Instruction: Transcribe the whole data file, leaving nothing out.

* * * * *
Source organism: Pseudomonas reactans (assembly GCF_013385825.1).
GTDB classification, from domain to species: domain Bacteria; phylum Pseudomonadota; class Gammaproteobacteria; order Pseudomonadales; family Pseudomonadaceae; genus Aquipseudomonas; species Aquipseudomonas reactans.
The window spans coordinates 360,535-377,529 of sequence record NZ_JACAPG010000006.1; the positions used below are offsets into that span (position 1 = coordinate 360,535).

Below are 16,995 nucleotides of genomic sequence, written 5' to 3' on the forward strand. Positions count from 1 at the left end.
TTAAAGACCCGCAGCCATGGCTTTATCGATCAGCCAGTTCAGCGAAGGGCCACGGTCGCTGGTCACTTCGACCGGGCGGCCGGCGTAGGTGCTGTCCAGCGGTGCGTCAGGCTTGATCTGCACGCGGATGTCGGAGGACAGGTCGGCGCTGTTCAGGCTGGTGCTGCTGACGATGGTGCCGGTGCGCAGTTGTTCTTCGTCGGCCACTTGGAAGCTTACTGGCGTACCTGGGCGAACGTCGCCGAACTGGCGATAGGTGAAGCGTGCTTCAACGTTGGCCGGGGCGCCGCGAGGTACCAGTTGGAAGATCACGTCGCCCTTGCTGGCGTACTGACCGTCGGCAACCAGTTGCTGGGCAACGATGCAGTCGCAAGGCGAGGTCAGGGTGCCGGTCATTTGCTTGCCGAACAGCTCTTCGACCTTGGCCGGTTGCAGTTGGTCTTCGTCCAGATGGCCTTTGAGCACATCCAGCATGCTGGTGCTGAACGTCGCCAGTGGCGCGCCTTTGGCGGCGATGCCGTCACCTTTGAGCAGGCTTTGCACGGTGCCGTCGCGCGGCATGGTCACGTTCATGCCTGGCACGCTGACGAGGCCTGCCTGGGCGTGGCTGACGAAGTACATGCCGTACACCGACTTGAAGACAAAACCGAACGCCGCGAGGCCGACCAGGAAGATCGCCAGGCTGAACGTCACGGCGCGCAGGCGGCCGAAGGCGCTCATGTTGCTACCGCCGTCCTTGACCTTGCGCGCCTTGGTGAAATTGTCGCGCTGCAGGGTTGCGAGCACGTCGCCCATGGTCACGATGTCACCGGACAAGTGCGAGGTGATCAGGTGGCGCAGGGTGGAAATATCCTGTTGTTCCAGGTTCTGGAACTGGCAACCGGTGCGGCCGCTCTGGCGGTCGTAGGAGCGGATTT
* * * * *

Source organism: Pseudomonas reactans (assembly GCF_013385825.1).
GTDB classification, from domain to species: domain Bacteria; phylum Pseudomonadota; class Gammaproteobacteria; order Pseudomonadales; family Pseudomonadaceae; genus Aquipseudomonas; species Aquipseudomonas reactans.
The window spans coordinates 360,535-377,529 of sequence record NZ_JACAPG010000006.1; the positions used below are offsets into that span (position 1 = coordinate 360,535).

Below are 16,995 nucleotides of genomic sequence, written 5' to 3' on the forward strand. Positions count from 1 at the left end.
TTAAAGACCCGCAGCCATGGCTTTATCGATCAGCCAGTTCAGCGAAGGGCCACGGTCGCTGGTCACTTCGACCGGGCGGCCGGCGTAGGTGCTGTCCAGCGGTGCGTCAGGCTTGATCTGCACGCGGATGTCGGAGGACAGGTCGGCGCTGTTCAGGCTGGTGCTGCTGACGATGGTGCCGGTGCGCAGTTGTTCTTCGTCGGCCACTTGGAAGCTTACTGGCGTACCTGGGCGAACGTCGCCGAACTGGCGATAGGTGAAGCGTGCTTCAACGTTGGCCGGGGCGCCGCGAGGTACCAGTTGGAAGATCACGTCGCCCTTGCTGGCGTACTGACCGTCGGCAACCAGTTGCTGGGCAACGATGCAGTCGCAAGGCGAGGTCAGGGTGCCGGTCATTTGCTTGCCGAACAGCTCTTCGACCTTGGCCGGTTGCAGTTGGTCTTCGTCCAGATGGCCTTTGAGCACATCCAGCATGCTGGTGCTGAACGTCGCCAGTGGCGCGCCTTTGGCGGCGATGCCGTCACCTTTGAGCAGGCTTTGCACGGTGCCGTCGCGCGGCATGGTCACGTTCATGCCTGGCACGCTGACGAGGCCTGCCTGGGCGTGGCTGACGAAGTACATGCCGTACACCGACTTGAAGACAAAACCGAACGCCGCGAGGCCGACCAGGAAGATCGCCAGGCTGAACGTCACGGCGCGCAGGCGGCCGAAGGCGCTCATGTTGCTACCGCCGTCCTTGACCTTGCGCGCCTTGGTGAAATTGTCGCGCTGCAGGGTTGCGAGCACGTCGCCCATGGTCACGATGTCACCGGACAAGTGCGAGGTGATCAGGTGGCGCAGGGTGGAAATATCCTGTTGTTCCAGGTTCTGGAACTGGCAACCGGTGCGGCCGCTCTGGCGGTCGTAGGAGCGGATTT